Since 827, ten Royal families had represented the British Constitutional Monarchy. 2015 marked their 1188th year serving the British people. "The British are a very monarchical people," Vernon Bogdanor of Oxford University explained. Diana: Princess of Wales, who was "the most photographed, the most talked-about woman in the world" in the 20th century was 90.6% British and 9.4% American. "The most important prerequisite for a future Princess of Wales was that she was a virgin; secondly that she was of aristocratic or Royal blood; and thirdly that she has got a face that could look well on a stamp or a coin," Christopher Wilson clarified. 

In July 2015, the famous Gianni Versace's dress with gold studs and colorful glass beads Diana had previously worn got auctioned for $200,000, reportedly more than double the estimated range of $60,000 to $80,000 with bidding starting at $30,000. Back in June 1997, Diana also auctioned 79 of her favorite gowns at Christie's in New York City. The 79 dresses sold for $3,250,000 which Diana donated to charities. Amongst the gowns included the Catherine Walker's dress Diana worn to the 14th Annual Council of Fashion Designers of America Awards Gala at the Lincoln Center in New York City in 1995. At that dinner to give an award to Liz Tilberis, the editor of 'Harper’s Bazaar', Diana made the headlines when she wore a sleeked-back hairstyle created for Diana by Sam McKnight. 

Although King John in 1215 was considered the "worst King England ever had", he left the country with the most famous document of British constitutional history, the Magna Carta. In his inaugural address in 1941, Franklin Delano Roosevelt declared, "The democratic aspiration is no mere recent phase in human history . . . It was written in Magna Carta." On June 15 1215, some 40 rebellious barons who wanted to protect their rights and property under the feudal system, under which they lived at the time, confronted the tyrannical King John at Runnymede. The King was said agreed to their demands (to avoid civil war) and "affixed his seal to Magna Carta." 

The Royal family had long been regarded the symbol of British unity, stability, continuity and survival, a valuable commodity in troubled times. Anthony Holden added, "Royalty's main function has come to be as a source of good news in our lives. They are there to show us how Christian family is lived." The grandson of Alfred the Great, King Athelstan (925), requested Jews who had converted to Christianity to translate the Bible from the original Hebrew into Anglo-Saxon. As an institution, the British Monarchy remained a non-political, non-controversial symbol of the power and majesty of the State, a symbol of the nation survived as a Constitutional Monarchy, as well as acted as a disinterested but sympathetic counselor to the Prime Minister. 

The period 1558 to 1603 was regarded "an era of power and glory for England." David Cannadine pointed out, "In every generation, the British have projected on the person of their sovereign their own collective hopes, anxieties, speculations. In so doing, they have created and re-created their Monarchy in their own self-image." David Starkey observed, "The past is on their side. The reason that the English Monarchy survived is, it changed, and changed repeatedly . . . We want a Monarchy that has got the wit, the courage and strength to reinvent itself as it's so often done in the past."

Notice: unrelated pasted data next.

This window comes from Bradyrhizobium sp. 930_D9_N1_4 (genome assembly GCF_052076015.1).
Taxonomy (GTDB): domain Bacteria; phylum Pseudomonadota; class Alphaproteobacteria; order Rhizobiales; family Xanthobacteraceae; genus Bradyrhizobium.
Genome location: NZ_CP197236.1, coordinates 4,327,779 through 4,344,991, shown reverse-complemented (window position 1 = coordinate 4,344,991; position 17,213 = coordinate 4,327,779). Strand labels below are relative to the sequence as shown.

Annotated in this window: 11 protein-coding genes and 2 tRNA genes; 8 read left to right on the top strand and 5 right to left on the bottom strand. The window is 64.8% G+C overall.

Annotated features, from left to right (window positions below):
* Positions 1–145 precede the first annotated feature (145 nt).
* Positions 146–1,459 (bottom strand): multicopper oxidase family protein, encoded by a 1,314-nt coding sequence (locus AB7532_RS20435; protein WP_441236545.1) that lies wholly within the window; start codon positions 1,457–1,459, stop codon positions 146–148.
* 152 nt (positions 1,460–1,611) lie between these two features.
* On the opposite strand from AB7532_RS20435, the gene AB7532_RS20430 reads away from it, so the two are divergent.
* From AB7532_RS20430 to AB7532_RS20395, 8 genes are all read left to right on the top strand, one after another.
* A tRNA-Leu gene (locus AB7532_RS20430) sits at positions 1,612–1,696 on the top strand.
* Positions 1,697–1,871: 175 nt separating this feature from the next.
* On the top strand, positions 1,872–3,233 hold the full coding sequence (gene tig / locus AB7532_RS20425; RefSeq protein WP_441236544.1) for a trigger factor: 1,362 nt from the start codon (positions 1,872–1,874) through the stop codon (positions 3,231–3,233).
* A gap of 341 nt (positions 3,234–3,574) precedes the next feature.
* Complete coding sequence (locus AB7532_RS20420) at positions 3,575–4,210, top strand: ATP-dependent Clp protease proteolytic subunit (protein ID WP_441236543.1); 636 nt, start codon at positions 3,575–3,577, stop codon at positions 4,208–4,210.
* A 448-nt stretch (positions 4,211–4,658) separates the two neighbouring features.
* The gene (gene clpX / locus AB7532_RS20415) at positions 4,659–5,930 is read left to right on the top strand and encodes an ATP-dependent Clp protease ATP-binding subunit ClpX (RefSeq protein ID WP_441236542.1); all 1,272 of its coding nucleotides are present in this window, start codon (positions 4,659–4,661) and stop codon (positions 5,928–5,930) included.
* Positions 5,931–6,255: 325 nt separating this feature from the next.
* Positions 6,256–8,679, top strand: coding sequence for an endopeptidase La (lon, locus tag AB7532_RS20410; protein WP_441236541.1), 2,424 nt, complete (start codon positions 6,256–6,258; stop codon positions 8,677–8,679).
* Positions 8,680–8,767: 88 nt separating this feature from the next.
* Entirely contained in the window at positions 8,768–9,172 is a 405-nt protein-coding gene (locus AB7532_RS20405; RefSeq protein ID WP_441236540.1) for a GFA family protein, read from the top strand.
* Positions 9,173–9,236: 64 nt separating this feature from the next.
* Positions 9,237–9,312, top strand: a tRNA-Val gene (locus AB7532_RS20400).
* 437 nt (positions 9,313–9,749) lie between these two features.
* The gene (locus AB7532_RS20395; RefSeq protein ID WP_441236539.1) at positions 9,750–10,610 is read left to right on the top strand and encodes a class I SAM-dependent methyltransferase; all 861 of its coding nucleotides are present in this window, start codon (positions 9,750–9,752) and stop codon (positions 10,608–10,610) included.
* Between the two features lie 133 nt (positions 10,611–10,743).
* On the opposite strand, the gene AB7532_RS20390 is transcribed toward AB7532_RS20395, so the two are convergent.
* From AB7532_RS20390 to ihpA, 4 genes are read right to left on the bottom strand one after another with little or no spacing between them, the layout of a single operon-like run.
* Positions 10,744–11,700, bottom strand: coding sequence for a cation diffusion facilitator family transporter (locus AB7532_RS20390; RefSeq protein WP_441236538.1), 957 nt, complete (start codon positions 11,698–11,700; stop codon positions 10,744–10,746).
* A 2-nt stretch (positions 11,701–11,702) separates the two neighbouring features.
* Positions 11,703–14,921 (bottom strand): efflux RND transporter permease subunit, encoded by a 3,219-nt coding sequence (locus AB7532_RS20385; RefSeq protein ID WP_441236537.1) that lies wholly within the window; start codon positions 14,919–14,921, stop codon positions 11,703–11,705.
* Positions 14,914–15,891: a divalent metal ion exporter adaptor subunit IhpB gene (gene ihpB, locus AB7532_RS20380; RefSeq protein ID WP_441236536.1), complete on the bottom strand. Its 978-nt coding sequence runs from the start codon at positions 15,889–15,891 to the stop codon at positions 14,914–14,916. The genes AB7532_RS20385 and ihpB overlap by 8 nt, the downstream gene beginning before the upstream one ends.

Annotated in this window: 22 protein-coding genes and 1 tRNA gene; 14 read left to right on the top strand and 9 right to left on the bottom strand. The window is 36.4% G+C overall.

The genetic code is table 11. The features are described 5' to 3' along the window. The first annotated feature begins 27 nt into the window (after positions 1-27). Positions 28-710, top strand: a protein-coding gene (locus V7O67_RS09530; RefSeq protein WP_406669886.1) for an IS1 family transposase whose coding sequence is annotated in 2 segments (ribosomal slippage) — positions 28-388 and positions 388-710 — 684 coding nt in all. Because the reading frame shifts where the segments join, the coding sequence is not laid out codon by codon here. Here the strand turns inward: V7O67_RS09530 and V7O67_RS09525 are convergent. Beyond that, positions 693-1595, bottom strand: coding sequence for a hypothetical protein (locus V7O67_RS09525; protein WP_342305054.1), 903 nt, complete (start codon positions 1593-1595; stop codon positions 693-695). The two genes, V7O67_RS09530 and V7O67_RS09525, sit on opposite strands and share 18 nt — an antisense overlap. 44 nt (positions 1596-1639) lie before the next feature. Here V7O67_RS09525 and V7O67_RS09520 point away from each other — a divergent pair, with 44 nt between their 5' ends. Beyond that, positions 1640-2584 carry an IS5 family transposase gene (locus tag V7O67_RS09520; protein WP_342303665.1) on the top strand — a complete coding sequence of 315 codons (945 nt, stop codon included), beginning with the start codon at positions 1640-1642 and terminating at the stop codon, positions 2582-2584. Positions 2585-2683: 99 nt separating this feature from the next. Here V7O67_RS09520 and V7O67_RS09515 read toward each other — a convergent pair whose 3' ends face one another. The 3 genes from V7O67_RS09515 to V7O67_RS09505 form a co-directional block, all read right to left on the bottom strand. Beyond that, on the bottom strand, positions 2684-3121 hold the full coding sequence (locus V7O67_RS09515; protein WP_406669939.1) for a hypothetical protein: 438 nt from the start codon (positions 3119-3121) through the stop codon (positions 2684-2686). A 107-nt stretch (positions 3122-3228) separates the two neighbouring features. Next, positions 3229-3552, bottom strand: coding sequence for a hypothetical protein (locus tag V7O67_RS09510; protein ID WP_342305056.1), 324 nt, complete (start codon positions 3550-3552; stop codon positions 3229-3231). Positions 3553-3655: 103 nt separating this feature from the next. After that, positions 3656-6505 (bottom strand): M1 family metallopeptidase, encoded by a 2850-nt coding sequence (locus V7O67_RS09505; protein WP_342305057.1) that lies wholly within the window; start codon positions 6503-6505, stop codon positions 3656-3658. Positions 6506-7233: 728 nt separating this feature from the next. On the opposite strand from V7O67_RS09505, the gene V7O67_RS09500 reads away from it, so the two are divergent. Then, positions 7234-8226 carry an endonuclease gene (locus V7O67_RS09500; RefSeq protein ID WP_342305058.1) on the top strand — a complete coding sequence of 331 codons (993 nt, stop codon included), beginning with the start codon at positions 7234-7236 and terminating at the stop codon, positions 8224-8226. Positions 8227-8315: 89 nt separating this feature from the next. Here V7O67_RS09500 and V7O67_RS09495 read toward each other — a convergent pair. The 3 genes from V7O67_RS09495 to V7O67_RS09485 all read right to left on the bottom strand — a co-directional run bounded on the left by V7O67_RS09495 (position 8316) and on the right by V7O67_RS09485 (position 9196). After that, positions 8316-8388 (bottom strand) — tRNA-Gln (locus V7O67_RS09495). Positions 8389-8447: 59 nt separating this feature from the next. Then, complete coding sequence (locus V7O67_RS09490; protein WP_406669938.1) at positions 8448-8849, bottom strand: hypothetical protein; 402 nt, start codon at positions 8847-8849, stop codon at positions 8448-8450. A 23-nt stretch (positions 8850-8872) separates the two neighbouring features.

Harold Brooks-Baker believed Alfred the Great (871) "was probably our greatest King, the ruler who defeated the Danesand so enabled his son to rule a united England, the man who established our legal system, founded our navy and, after astonishing achievements as warrior and administrator, gave his people the latest philosophical and religious thoughts, translated by himself, had ever lived." 

In November 1995, Diana did the 'Panorama' interview on the BBC. James Whitaker recalled, "The damage being done to the Royal family was immense. The country was divided. You cannot have that if you're the sovereign, the Head of State which is what the Queen, you cannot have the country divided, you've got to try to have unity. But in the end the Queen wrote to both of them saying, get on, go and have a divorce which was the last thing (she wanted). She is deeply religious person, the Queen. She believes in the sanctity of marriage. She does not believe in divorce, certainly not one involves her son. He's going to be King one day. But the damage being done to the Crown was so great, she wrote this letter and said, do it. I think Diana bitterly regretted the divorce. I think she fought until the last minute to prevent the divorce, she didn't want one . . . I don't think Diana wanted it at any stage." Tina Brown concurred, "I think she was feeling the regret at the loss of her role." 

In November 1996, Diana flew to New York City again to attend "America's party of the year", the Annual Costume Institute Benefit at the Metropolitan Museum of Art. Some 900 guests were attending the dinner, with another 2000 allowed in to dance to Maxi Priest's music. The 900 guests included Madame Jacques Chirac, Bill Blass, Calvin Klein, Isaac Mizrahi, Isabella Rossellini, Linda Evangelista, and Martha Stewart. Liz Tilberis was the chairperson of the Costume Institute. The gala was to pay tribute to Christian Dior. Diana wore John Galliano's first-ever creation for Christian Dior - a lingerie-inflected, sapphire blue gown. Before coming to Christian Dior, John Galliano spent a year at Givenchy. Bernard Arnault told 'The Sunday Times', "I looked at every single designer in the world and decided that Galliano was the only one." 

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